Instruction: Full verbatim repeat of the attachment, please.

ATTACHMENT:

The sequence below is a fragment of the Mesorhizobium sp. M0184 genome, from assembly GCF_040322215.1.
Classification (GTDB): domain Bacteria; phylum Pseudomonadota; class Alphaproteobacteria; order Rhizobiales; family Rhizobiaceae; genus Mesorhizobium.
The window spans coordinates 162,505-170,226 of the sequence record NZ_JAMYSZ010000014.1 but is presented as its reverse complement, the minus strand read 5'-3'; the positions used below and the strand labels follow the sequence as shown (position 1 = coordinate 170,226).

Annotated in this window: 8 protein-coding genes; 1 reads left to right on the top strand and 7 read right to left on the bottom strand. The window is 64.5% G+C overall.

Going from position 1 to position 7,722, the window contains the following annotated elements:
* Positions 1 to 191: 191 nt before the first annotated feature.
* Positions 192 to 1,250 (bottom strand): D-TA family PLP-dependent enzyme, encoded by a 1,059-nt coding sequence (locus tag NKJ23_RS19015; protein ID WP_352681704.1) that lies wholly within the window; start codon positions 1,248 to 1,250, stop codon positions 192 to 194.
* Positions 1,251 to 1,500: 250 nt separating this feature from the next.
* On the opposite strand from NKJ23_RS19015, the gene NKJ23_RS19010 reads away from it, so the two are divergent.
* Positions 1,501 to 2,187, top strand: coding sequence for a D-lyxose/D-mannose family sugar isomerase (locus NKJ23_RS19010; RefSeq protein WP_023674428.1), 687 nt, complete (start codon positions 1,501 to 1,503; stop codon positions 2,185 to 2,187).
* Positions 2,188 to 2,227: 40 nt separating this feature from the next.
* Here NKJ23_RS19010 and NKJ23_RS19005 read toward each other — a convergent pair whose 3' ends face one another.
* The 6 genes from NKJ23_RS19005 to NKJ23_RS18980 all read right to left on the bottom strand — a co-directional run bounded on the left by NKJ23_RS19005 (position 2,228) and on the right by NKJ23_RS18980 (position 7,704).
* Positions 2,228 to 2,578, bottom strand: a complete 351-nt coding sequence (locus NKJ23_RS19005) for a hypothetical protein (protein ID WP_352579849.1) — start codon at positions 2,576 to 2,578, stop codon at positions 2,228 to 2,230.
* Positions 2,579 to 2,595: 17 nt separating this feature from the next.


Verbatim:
The sequence below is a fragment of the Mesorhizobium sp. M0184 genome, from assembly GCF_040322215.1.
Classification (GTDB): domain Bacteria; phylum Pseudomonadota; class Alphaproteobacteria; order Rhizobiales; family Rhizobiaceae; genus Mesorhizobium.
The window spans coordinates 162,505-170,226 of the sequence record NZ_JAMYSZ010000014.1 but is presented as its reverse complement, the minus strand read 5'-3'; the positions used below and the strand labels follow the sequence as shown (position 1 = coordinate 170,226).

Annotated in this window: 8 protein-coding genes; 1 reads left to right on the top strand and 7 read right to left on the bottom strand. The window is 64.5% G+C overall.

Going from position 1 to position 7,722, the window contains the following annotated elements:
* Positions 1 to 191: 191 nt before the first annotated feature.
* Positions 192 to 1,250 (bottom strand): D-TA family PLP-dependent enzyme, encoded by a 1,059-nt coding sequence (locus tag NKJ23_RS19015; protein ID WP_352681704.1) that lies wholly within the window; start codon positions 1,248 to 1,250, stop codon positions 192 to 194.
* Positions 1,251 to 1,500: 250 nt separating this feature from the next.
* On the opposite strand from NKJ23_RS19015, the gene NKJ23_RS19010 reads away from it, so the two are divergent.
* Positions 1,501 to 2,187, top strand: coding sequence for a D-lyxose/D-mannose family sugar isomerase (locus NKJ23_RS19010; RefSeq protein WP_023674428.1), 687 nt, complete (start codon positions 1,501 to 1,503; stop codon positions 2,185 to 2,187).
* Positions 2,188 to 2,227: 40 nt separating this feature from the next.
* Here NKJ23_RS19010 and NKJ23_RS19005 read toward each other — a convergent pair whose 3' ends face one another.
* The 6 genes from NKJ23_RS19005 to NKJ23_RS18980 all read right to left on the bottom strand — a co-directional run bounded on the left by NKJ23_RS19005 (position 2,228) and on the right by NKJ23_RS18980 (position 7,704).
* Positions 2,228 to 2,578, bottom strand: a complete 351-nt coding sequence (locus NKJ23_RS19005) for a hypothetical protein (protein ID WP_352579849.1) — start codon at positions 2,576 to 2,578, stop codon at positions 2,228 to 2,230.
* Positions 2,579 to 2,595: 17 nt separating this feature from the next.